In contrast to student-led clubs, Refuge is under the leadership and oversight of the Chaplain’s Office. While the confidentiality of the Chaplain’s Office protects specific Refuge discussions, College leaders regularly meet with staff from the Chaplain’s Office to pray for student discipleship and to hear general updates about their well-being, including participants in Refuge.
Why was Refuge created?
In recent years, leaders in Student Development observed a growing need to provide care resources for students who experience same-sex attraction or identify as gay. Many within this population are vulnerable to isolation, depression, self-harm and suicide. We have sometimes failed in caring for these students, either by allowing them to struggle alone or through insensitivity or callousness.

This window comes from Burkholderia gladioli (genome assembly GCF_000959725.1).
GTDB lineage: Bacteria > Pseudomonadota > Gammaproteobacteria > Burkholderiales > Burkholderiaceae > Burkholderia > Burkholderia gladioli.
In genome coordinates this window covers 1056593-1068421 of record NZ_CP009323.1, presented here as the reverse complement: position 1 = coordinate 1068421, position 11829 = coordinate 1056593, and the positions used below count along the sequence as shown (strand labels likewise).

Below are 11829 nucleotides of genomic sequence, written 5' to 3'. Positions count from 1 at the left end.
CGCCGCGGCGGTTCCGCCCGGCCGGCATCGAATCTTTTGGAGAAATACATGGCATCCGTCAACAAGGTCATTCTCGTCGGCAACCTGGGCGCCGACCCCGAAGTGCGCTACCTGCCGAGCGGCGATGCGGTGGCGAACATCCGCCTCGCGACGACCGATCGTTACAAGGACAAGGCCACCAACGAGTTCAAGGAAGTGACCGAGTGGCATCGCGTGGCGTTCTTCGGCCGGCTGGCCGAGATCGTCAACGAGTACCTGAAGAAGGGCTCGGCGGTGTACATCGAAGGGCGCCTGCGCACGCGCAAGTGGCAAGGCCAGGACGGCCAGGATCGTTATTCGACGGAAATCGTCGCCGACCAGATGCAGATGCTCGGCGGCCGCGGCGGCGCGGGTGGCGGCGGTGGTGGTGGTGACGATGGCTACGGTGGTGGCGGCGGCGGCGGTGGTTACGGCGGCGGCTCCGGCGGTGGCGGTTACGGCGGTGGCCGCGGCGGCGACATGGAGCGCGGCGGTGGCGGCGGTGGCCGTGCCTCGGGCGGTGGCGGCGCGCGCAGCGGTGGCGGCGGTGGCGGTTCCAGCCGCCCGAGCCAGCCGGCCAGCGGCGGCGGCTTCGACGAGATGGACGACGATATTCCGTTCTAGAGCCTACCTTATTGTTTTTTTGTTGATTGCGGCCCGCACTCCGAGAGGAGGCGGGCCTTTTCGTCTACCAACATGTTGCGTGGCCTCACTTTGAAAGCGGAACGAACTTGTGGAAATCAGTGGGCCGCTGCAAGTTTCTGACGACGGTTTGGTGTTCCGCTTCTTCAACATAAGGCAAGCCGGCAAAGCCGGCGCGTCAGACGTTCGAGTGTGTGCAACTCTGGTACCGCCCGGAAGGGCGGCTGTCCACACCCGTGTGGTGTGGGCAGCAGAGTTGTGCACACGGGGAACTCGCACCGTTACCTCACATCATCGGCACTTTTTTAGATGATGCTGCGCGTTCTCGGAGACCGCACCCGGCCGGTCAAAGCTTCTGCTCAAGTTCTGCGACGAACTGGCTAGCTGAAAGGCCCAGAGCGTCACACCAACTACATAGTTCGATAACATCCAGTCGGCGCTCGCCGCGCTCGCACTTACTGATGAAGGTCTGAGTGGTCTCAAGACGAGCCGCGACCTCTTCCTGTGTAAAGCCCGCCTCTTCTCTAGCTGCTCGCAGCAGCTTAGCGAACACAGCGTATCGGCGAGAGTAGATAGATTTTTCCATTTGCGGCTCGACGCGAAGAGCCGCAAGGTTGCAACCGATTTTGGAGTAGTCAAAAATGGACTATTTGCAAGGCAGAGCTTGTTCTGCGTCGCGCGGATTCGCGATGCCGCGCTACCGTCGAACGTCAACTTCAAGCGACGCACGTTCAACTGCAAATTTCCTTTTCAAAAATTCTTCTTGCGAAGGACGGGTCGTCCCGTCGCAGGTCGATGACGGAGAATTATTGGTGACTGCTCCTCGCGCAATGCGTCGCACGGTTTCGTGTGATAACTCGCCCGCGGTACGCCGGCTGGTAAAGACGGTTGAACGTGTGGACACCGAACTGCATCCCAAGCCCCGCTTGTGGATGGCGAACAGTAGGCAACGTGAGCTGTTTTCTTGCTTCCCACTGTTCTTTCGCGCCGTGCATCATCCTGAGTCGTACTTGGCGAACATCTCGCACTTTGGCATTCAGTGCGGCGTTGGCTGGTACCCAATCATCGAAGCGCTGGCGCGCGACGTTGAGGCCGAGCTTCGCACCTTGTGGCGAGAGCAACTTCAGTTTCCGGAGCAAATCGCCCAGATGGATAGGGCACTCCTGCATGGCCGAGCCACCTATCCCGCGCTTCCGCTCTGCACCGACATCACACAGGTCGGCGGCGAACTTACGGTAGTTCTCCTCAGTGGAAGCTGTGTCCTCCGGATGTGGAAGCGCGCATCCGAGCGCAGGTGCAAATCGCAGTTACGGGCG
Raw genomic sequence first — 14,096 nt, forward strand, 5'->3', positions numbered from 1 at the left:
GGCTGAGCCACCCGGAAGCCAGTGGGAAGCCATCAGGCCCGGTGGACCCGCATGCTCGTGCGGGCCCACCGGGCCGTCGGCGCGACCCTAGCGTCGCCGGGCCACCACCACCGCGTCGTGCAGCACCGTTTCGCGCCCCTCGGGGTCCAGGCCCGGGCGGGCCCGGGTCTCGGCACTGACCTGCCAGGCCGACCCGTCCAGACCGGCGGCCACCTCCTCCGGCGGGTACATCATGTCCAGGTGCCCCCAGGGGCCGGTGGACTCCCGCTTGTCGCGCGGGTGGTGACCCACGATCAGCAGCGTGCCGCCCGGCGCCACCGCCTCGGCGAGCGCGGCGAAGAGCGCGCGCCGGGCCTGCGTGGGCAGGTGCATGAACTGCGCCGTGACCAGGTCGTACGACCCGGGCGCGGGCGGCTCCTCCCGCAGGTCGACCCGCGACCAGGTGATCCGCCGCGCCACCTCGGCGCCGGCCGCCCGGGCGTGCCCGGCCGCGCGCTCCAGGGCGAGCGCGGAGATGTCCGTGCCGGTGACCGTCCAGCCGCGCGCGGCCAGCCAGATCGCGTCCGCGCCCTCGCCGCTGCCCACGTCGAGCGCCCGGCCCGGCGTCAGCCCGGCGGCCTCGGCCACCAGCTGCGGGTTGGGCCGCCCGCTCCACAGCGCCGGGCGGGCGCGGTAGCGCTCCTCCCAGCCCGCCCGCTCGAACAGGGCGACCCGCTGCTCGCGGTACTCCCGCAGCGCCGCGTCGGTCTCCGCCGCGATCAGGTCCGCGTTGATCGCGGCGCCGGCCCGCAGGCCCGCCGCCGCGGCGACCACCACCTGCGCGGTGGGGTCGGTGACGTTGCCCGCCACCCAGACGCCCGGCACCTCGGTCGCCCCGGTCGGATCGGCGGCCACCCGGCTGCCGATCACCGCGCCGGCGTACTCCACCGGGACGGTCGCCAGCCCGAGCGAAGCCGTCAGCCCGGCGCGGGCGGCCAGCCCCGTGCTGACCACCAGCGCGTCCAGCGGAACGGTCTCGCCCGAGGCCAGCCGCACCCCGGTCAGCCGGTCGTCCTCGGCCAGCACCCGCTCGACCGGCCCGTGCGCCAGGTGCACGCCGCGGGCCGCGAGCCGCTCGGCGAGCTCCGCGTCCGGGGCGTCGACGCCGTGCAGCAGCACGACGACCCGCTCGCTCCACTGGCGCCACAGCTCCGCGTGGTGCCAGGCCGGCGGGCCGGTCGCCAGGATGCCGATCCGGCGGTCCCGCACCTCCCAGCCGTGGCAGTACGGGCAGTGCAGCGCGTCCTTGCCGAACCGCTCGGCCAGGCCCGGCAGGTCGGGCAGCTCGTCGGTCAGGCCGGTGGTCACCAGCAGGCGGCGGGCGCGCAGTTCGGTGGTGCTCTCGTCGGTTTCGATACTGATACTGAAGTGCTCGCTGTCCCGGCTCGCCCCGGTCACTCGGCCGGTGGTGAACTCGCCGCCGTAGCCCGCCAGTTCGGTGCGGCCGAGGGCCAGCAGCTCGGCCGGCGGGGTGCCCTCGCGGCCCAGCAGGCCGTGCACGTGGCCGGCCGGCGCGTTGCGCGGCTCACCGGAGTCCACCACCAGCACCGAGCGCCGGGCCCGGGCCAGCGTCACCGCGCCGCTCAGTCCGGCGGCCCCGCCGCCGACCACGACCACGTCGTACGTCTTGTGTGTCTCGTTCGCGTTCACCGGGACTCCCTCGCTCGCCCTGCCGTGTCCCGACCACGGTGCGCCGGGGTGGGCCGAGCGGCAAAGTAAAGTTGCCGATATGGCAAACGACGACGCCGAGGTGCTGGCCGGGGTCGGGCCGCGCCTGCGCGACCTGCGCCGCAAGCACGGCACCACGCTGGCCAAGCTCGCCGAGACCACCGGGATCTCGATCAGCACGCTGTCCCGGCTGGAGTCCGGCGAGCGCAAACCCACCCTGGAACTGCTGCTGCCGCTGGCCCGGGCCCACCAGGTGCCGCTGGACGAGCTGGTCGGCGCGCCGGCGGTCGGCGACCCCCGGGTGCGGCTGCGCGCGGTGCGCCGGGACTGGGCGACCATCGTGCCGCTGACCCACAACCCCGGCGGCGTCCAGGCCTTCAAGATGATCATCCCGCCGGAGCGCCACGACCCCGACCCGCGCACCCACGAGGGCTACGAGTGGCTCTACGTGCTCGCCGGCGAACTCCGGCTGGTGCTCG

While some who experience same-sex attraction may question the church’s historical, orthodox conviction on the commands God has given for human sexuality, we have found that many of our students are seeking assurance that God loves them, are open to friendship in genuine Christian community, and can live faithful, productive Christian lives characterized by sexual purity, whether or not they experience total freedom from temptation.
For about a year before Refuge was formalized as a Community Group, a Dean of Student Care and Services hosted informal gatherings for students who were experiencing same-sex attraction, including some who identified as gay, in order to provide a supportive community that holds to the biblical perspective on sexuality outlined in our Community Covenant.